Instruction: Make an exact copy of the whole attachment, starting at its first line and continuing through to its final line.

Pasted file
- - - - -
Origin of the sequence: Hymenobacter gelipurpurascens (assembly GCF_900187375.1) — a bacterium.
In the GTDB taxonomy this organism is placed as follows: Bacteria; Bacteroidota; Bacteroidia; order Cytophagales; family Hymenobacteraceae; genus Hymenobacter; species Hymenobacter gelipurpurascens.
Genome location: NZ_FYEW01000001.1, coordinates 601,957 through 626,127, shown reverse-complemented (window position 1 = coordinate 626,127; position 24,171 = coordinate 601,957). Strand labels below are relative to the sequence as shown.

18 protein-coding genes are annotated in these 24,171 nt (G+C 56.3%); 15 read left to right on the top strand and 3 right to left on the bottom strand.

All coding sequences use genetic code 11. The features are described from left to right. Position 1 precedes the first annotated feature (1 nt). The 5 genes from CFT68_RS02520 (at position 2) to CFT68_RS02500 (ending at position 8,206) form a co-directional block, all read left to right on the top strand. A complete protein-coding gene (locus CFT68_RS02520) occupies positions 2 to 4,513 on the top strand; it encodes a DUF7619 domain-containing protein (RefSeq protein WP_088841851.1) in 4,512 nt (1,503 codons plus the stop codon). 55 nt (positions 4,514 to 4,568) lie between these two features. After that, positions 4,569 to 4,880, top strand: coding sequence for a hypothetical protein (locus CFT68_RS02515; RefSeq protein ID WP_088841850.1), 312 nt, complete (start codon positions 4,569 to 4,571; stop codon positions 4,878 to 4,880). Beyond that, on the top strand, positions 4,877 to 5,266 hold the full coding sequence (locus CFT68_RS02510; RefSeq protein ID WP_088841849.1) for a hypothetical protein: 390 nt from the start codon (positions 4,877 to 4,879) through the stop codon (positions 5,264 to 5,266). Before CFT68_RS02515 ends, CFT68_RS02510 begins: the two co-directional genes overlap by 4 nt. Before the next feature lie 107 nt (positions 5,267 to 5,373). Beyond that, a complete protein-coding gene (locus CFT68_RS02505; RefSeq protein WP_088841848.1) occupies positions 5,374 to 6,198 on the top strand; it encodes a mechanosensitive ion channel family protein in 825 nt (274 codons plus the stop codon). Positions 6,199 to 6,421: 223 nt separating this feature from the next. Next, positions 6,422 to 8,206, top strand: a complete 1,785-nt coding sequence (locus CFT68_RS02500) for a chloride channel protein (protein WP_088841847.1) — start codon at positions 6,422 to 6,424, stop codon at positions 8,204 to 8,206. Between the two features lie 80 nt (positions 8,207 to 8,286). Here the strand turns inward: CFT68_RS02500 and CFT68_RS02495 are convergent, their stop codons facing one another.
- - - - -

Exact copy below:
Origin of the sequence: Hymenobacter gelipurpurascens (assembly GCF_900187375.1) — a bacterium.
In the GTDB taxonomy this organism is placed as follows: Bacteria; Bacteroidota; Bacteroidia; order Cytophagales; family Hymenobacteraceae; genus Hymenobacter; species Hymenobacter gelipurpurascens.
Genome location: NZ_FYEW01000001.1, coordinates 601,957 through 626,127, shown reverse-complemented (window position 1 = coordinate 626,127; position 24,171 = coordinate 601,957). Strand labels below are relative to the sequence as shown.

18 protein-coding genes are annotated in these 24,171 nt (G+C 56.3%); 15 read left to right on the top strand and 3 right to left on the bottom strand.

All coding sequences use genetic code 11. The features are described from left to right. Position 1 precedes the first annotated feature (1 nt). The 5 genes from CFT68_RS02520 (at position 2) to CFT68_RS02500 (ending at position 8,206) form a co-directional block, all read left to right on the top strand. A complete protein-coding gene (locus CFT68_RS02520) occupies positions 2 to 4,513 on the top strand; it encodes a DUF7619 domain-containing protein (RefSeq protein WP_088841851.1) in 4,512 nt (1,503 codons plus the stop codon). 55 nt (positions 4,514 to 4,568) lie between these two features. After that, positions 4,569 to 4,880, top strand: coding sequence for a hypothetical protein (locus CFT68_RS02515; RefSeq protein ID WP_088841850.1), 312 nt, complete (start codon positions 4,569 to 4,571; stop codon positions 4,878 to 4,880). Beyond that, on the top strand, positions 4,877 to 5,266 hold the full coding sequence (locus CFT68_RS02510; RefSeq protein ID WP_088841849.1) for a hypothetical protein: 390 nt from the start codon (positions 4,877 to 4,879) through the stop codon (positions 5,264 to 5,266). Before CFT68_RS02515 ends, CFT68_RS02510 begins: the two co-directional genes overlap by 4 nt. Before the next feature lie 107 nt (positions 5,267 to 5,373). Beyond that, a complete protein-coding gene (locus CFT68_RS02505; RefSeq protein WP_088841848.1) occupies positions 5,374 to 6,198 on the top strand; it encodes a mechanosensitive ion channel family protein in 825 nt (274 codons plus the stop codon). Positions 6,199 to 6,421: 223 nt separating this feature from the next. Next, positions 6,422 to 8,206, top strand: a complete 1,785-nt coding sequence (locus CFT68_RS02500) for a chloride channel protein (protein WP_088841847.1) — start codon at positions 6,422 to 6,424, stop codon at positions 8,204 to 8,206. Between the two features lie 80 nt (positions 8,207 to 8,286). Here the strand turns inward: CFT68_RS02500 and CFT68_RS02495 are convergent, their stop codons facing one another.